> No problem, damper works great for secondary air control and burners have
> primary air control. Follow Nils venturi flue design and port / flue
> sizing... full control of red/ox.
I think what I want is evenness of atmosphere as well as temperature.
> I don't understand the two burner system with one above the other..? I
> think you want to use one as a pilot in some sense. Build some wind shields
> around the port and burner and use standard BASO valve and pilot. The flame
> retention tip works wonders and I've never had a problem... knock on wood.
> You could use Nils miniature flattop or Olsens fastfire kiln designs with
> two burners. Goes to cone 10 in 4 hrs or drag it out to 9 hrs.
The two added venturi burners were to get the kiln past 950c if the
electricity failed and for cooling control. Venturies are less violent. I
imagine it's easier to hold a low kiln temperature with them at say 600c.
I think The cornell of my question is : although I understand that the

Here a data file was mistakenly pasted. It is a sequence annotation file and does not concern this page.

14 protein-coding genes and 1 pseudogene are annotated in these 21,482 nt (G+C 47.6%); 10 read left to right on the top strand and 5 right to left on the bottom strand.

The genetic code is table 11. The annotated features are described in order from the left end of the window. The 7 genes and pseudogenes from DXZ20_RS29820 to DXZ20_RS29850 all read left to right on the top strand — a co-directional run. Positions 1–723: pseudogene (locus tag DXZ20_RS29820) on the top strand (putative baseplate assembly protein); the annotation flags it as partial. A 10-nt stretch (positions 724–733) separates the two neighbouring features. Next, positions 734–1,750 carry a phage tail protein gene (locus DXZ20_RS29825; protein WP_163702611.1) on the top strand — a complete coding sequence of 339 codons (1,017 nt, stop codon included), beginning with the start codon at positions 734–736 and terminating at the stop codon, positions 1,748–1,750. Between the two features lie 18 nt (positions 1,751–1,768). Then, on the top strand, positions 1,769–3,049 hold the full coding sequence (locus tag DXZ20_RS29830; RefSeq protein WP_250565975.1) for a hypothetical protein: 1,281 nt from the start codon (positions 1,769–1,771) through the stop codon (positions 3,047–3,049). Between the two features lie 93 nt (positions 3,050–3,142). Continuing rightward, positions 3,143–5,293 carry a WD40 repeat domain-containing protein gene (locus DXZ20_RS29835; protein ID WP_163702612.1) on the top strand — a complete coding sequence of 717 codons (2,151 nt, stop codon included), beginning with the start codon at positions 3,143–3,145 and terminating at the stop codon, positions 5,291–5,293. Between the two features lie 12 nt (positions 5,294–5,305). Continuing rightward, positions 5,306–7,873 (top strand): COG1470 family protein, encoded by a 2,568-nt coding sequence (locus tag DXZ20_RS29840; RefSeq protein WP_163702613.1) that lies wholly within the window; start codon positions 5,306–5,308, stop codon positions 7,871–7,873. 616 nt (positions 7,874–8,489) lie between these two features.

forced air burner is more efficient, and it's easier to measure the inputs
than the venturies, and they are less susceptible to the vagaries of the
wind (???). I am wondering if the extra flame speed - giving better heat
transfer- promote an even temperature or does the speed of the flame
transfer heat unevenly to the load by forming hot currents through out the
kiln; Or does the increased flame speed cause so much a swirl that the heat
is distributed as evenly or more evenly than a bank of soft flamed venturi
burners. I was hoping to get information from people with experience of
I think the kiln one uses sets a tone for the ware one makes . The glazes
I am using seem to need obsessive accuracy to get the effects I want. For
years I had hoped it was a matter of chemistry because I was under the
illusion that the chinese kilns that fired these glazes were unevenly fired
and haphazardly controlled - now I know they were not,
I will contact Mark Ward but I expect to pay for his valuable time. I am
doing as much research so my questions can be as succinct as possible.
No longer following the person in front
Regards from Paul Taylor
ps. my server is a disappointment. If a perconal reply is bounced back